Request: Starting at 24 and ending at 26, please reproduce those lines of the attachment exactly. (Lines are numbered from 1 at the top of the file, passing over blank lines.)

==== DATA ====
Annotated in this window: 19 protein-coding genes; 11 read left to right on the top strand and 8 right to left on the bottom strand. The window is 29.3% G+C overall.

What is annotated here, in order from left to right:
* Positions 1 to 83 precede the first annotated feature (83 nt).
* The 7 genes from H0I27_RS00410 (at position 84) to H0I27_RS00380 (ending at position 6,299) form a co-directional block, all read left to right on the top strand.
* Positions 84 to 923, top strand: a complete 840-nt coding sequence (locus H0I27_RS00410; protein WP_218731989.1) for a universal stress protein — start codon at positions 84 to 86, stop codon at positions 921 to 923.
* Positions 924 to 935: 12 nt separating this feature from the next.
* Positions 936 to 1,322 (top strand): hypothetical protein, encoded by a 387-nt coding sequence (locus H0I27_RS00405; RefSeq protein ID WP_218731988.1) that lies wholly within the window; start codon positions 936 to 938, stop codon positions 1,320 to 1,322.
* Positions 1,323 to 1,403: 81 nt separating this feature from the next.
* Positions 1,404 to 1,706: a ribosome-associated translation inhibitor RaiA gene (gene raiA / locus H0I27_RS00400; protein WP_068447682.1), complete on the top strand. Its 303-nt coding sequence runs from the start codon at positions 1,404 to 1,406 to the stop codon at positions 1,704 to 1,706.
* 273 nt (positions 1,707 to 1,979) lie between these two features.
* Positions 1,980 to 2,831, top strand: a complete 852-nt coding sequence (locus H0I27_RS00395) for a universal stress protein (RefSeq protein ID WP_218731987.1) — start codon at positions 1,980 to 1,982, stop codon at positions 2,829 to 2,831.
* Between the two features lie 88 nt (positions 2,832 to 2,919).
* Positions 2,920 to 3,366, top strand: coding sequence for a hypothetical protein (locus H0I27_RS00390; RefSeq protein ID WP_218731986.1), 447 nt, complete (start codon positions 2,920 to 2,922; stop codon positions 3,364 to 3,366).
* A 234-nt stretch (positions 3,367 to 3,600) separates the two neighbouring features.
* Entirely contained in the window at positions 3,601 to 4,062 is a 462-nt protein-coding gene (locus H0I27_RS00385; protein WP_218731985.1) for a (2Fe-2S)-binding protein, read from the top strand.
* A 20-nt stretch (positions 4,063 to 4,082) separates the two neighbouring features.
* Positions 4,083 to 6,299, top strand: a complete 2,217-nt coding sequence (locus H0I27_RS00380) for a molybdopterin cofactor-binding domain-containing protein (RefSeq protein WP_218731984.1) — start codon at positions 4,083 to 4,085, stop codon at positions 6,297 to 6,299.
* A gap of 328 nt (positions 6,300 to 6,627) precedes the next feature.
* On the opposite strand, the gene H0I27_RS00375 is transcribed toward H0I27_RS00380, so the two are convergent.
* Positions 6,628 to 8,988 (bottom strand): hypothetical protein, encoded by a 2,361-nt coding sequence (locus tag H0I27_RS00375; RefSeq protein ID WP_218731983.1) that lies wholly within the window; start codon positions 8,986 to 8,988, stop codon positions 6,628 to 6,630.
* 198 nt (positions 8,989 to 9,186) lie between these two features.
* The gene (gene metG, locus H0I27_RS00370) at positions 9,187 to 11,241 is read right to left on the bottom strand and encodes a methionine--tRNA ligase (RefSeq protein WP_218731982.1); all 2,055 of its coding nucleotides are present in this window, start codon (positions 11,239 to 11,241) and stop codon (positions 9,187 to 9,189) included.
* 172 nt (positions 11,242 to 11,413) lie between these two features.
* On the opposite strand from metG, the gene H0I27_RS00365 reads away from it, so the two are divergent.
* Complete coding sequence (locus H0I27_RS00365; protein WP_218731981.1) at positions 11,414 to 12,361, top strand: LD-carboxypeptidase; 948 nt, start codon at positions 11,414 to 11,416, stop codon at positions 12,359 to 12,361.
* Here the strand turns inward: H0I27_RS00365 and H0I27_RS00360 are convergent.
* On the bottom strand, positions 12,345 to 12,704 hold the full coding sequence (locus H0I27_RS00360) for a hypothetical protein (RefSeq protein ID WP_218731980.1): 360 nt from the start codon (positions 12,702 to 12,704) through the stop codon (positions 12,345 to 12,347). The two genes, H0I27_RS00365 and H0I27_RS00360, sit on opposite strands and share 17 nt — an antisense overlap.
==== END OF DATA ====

* On the opposite strand from metG, the gene H0I27_RS00365 reads away from it, so the two are divergent.
* Complete coding sequence (locus H0I27_RS00365; protein WP_218731981.1) at positions 11,414 to 12,361, top strand: LD-carboxypeptidase; 948 nt, start codon at positions 11,414 to 11,416, stop codon at positions 12,359 to 12,361.
* Here the strand turns inward: H0I27_RS00365 and H0I27_RS00360 are convergent.